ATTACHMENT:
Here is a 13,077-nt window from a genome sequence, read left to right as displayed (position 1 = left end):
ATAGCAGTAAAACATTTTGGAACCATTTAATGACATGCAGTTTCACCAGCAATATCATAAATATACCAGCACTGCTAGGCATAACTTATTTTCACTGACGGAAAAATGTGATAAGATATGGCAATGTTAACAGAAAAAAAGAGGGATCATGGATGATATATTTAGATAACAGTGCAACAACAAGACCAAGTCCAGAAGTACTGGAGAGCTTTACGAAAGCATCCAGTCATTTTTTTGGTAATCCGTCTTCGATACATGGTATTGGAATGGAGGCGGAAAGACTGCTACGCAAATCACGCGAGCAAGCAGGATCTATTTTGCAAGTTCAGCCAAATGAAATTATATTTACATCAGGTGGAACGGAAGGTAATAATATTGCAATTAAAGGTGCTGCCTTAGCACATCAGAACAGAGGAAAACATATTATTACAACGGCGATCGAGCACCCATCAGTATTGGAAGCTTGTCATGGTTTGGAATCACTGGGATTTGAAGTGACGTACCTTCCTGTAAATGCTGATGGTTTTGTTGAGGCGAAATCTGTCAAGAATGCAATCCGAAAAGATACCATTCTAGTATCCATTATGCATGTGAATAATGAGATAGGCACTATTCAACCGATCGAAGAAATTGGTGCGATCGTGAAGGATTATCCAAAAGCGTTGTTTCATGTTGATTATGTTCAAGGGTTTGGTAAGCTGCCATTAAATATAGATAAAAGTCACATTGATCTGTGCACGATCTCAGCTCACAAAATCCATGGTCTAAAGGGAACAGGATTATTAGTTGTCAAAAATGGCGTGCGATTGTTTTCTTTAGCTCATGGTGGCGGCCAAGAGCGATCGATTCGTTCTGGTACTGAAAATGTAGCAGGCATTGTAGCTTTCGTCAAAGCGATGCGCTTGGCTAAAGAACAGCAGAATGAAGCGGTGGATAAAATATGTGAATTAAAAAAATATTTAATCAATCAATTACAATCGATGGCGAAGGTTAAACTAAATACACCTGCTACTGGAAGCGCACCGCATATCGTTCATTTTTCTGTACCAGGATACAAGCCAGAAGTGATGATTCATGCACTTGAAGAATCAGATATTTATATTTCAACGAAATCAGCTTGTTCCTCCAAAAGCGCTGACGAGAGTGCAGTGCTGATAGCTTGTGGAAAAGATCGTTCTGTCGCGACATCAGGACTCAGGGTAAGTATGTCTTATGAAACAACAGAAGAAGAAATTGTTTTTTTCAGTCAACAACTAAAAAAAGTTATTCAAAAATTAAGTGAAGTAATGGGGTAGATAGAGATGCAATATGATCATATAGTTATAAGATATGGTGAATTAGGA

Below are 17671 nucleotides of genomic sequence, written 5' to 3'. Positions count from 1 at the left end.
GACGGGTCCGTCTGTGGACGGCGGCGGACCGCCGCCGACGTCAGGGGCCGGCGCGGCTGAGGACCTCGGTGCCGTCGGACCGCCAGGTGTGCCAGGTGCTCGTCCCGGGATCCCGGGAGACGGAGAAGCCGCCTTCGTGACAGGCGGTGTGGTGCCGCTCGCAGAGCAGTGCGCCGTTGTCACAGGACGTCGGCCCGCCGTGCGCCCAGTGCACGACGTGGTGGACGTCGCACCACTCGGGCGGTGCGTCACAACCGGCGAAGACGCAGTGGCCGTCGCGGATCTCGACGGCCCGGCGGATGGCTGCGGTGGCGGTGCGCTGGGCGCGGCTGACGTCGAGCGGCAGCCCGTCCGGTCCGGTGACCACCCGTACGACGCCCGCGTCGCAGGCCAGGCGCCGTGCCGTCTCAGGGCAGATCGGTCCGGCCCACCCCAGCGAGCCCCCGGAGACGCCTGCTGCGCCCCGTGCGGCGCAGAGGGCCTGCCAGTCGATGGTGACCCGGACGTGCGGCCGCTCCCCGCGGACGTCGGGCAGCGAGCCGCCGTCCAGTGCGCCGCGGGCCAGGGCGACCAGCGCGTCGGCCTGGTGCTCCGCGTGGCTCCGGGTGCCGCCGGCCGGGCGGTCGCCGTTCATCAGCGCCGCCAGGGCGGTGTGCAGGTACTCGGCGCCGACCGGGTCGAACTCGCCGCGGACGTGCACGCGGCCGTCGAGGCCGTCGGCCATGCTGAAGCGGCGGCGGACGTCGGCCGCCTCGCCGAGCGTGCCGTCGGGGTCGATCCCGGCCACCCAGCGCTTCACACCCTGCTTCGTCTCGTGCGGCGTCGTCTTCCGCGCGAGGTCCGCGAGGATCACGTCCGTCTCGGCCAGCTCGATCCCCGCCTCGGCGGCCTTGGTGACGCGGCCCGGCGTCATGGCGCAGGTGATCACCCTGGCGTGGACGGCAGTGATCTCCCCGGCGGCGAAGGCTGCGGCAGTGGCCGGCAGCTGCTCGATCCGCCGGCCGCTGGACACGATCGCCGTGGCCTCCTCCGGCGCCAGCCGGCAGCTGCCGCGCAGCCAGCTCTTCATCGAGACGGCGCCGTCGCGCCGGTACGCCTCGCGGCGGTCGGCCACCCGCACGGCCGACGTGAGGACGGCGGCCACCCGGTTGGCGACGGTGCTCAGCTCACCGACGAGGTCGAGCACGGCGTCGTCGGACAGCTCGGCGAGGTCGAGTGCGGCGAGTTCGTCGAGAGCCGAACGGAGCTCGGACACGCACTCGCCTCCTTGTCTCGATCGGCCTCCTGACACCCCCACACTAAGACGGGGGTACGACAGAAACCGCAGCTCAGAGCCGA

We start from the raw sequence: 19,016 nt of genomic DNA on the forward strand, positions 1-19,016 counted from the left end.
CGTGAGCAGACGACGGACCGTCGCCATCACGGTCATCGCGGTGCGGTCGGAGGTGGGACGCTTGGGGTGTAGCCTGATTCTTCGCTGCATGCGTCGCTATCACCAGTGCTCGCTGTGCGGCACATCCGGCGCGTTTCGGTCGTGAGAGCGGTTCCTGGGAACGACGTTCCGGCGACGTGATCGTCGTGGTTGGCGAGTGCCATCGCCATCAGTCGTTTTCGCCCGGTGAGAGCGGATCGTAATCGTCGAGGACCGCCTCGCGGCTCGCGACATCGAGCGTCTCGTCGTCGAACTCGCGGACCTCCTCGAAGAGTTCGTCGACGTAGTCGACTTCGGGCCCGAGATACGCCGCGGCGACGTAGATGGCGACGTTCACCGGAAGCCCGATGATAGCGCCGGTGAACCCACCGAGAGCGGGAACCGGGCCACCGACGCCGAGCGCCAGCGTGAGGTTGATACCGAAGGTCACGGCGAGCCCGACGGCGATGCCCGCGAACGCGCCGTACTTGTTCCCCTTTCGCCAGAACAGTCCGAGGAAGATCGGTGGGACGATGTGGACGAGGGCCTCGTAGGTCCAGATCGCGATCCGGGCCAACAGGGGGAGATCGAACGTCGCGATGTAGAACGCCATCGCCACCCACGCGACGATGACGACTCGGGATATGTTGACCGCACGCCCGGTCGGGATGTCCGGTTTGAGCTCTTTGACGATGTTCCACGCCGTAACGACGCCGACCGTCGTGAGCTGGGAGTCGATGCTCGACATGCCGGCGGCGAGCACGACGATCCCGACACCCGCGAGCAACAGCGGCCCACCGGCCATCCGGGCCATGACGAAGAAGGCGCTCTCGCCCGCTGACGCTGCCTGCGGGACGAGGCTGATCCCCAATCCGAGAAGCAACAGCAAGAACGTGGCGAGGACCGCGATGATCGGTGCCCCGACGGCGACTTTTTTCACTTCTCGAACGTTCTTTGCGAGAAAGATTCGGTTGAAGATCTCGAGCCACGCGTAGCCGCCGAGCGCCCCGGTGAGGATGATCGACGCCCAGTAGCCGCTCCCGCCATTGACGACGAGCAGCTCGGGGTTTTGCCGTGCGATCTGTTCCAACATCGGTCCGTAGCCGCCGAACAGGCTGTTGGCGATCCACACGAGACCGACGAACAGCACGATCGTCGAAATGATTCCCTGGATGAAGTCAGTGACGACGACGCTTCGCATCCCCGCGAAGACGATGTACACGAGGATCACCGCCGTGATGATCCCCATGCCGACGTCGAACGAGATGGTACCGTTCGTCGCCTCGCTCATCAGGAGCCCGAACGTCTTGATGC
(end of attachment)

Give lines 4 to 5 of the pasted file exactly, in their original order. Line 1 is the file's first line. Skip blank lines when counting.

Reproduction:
GACGGGTCCGTCTGTGGACGGCGGCGGACCGCCGCCGACGTCAGGGGCCGGCGCGGCTGAGGACCTCGGTGCCGTCGGACCGCCAGGTGTGCCAGGTGCTCGTCCCGGGATCCCGGGAGACGGAGAAGCCGCCTTCGTGACAGGCGGTGTGGTGCCGCTCGCAGAGCAGTGCGCCGTTGTCACAGGACGTCGGCCCGCCGTGCGCCCAGTGCACGACGTGGTGGACGTCGCACCACTCGGGCGGTGCGTCACAACCGGCGAAGACGCAGTGGCCGTCGCGGATCTCGACGGCCCGGCGGATGGCTGCGGTGGCGGTGCGCTGGGCGCGGCTGACGTCGAGCGGCAGCCCGTCCGGTCCGGTGACCACCCGTACGACGCCCGCGTCGCAGGCCAGGCGCCGTGCCGTCTCAGGGCAGATCGGTCCGGCCCACCCCAGCGAGCCCCCGGAGACGCCTGCTGCGCCCCGTGCGGCGCAGAGGGCCTGCCAGTCGATGGTGACCCGGACGTGCGGCCGCTCCCCGCGGACGTCGGGCAGCGAGCCGCCGTCCAGTGCGCCGCGGGCCAGGGCGACCAGCGCGTCGGCCTGGTGCTCCGCGTGGCTCCGGGTGCCGCCGGCCGGGCGGTCGCCGTTCATCAGCGCCGCCAGGGCGGTGTGCAGGTACTCGGCGCCGACCGGGTCGAACTCGCCGCGGACGTGCACGCGGCCGTCGAGGCCGTCGGCCATGCTGAAGCGGCGGCGGACGTCGGCCGCCTCGCCGAGCGTGCCGTCGGGGTCGATCCCGGCCACCCAGCGCTTCACACCCTGCTTCGTCTCGTGCGGCGTCGTCTTCCGCGCGAGGTCCGCGAGGATCACGTCCGTCTCGGCCAGCTCGATCCCCGCCTCGGCGGCCTTGGTGACGCGGCCCGGCGTCATGGCGCAGGTGATCACCCTGGCGTGGACGGCAGTGATCTCCCCGGCGGCGAAGGCTGCGGCAGTGGCCGGCAGCTGCTCGATCCGCCGGCCGCTGGACACGATCGCCGTGGCCTCCTCCGGCGCCAGCCGGCAGCTGCCGCGCAGCCAGCTCTTCATCGAGACGGCGCCGTCGCGCCGGTACGCCTCGCGGCGGTCGGCCACCCGCACGGCCGACGTGAGGACGGCGGCCACCCGGTTGGCGACGGTGCTCAGCTCACCGACGAGGTCGAGCACGGCGTCGTCGGACAGCTCGGCGAGGTCGAGTGCGGCGAGTTCGTCGAGAGCCGAACGGAGCTCGGACACGCACTCGCCTCCTTGTCTCGATCGGCCTCCTGACACCCCCACACTAAGACGGGGGTACGACAGAAACCGCAGCTCAGAGCCGA

We start from the raw sequence: 19,016 nt of genomic DNA on the forward strand, positions 1-19,016 counted from the left end.